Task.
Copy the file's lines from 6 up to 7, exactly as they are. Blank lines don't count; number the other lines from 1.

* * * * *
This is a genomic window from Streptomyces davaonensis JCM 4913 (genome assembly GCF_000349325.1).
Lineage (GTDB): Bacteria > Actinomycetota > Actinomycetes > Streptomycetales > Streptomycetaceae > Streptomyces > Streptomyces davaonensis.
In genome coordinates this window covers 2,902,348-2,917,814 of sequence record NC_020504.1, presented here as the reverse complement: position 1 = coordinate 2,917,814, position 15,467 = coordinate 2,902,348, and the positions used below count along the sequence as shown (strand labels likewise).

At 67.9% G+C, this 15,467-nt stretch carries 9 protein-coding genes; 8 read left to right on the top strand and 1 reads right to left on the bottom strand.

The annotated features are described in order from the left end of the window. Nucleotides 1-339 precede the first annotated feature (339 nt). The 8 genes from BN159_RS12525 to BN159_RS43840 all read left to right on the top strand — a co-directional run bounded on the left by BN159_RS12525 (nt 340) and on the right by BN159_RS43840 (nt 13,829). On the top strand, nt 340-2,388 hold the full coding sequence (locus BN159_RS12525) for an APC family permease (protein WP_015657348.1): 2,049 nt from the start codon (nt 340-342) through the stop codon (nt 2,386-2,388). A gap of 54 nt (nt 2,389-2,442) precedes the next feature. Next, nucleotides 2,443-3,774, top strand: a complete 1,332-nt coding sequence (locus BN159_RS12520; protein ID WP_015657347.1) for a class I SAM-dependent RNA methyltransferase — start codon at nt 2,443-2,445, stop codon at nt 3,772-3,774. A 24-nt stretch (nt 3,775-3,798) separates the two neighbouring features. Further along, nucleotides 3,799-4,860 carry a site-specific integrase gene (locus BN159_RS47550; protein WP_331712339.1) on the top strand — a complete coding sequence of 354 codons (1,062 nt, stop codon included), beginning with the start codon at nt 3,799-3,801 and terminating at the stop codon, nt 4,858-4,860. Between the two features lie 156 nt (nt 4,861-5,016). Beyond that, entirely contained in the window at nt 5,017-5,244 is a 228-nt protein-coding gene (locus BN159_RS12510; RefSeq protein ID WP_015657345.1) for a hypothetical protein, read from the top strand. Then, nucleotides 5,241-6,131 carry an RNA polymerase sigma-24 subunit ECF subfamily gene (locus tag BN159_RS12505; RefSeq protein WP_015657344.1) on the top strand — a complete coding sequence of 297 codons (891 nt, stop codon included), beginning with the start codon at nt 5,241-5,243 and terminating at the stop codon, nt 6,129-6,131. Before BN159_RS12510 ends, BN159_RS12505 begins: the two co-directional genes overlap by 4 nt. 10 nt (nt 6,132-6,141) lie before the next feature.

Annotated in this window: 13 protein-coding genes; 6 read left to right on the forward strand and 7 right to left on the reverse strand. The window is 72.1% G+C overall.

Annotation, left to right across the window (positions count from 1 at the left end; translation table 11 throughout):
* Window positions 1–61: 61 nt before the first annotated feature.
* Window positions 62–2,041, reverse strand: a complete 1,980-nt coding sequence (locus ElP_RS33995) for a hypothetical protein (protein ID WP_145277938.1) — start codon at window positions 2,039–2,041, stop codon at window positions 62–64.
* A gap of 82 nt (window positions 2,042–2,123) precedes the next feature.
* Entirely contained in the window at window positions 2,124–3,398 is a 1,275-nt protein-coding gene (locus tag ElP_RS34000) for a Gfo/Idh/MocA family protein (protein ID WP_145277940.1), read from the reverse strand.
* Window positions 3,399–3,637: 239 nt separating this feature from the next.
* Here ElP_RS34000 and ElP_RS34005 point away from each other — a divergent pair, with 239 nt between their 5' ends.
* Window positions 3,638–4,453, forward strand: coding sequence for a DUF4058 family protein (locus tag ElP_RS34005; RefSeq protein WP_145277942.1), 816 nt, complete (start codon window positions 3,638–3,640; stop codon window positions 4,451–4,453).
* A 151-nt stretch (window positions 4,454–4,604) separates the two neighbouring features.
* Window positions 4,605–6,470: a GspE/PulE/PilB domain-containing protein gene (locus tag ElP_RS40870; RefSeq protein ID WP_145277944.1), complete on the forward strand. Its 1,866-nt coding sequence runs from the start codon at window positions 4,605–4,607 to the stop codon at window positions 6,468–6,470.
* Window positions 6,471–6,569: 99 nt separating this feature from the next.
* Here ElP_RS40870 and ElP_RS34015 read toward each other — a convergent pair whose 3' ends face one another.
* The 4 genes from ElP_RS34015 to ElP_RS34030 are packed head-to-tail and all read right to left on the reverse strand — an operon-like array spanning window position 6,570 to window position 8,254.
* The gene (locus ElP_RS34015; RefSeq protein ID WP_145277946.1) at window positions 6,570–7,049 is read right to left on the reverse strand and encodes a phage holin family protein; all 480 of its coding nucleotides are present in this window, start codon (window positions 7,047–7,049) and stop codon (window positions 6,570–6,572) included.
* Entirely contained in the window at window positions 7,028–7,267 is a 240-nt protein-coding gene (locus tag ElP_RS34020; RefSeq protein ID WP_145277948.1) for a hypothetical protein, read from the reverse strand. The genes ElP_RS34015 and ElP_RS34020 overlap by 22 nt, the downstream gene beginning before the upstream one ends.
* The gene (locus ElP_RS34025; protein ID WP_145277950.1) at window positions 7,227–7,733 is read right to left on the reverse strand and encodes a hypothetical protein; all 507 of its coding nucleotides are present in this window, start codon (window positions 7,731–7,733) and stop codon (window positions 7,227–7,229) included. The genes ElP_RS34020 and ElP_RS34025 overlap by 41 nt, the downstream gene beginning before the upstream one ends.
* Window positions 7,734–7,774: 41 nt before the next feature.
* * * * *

Annotated in this window: 13 protein-coding genes; 6 read left to right on the forward strand and 7 right to left on the reverse strand. The window is 72.1% G+C overall.

Annotation, left to right across the window (positions count from 1 at the left end; translation table 11 throughout):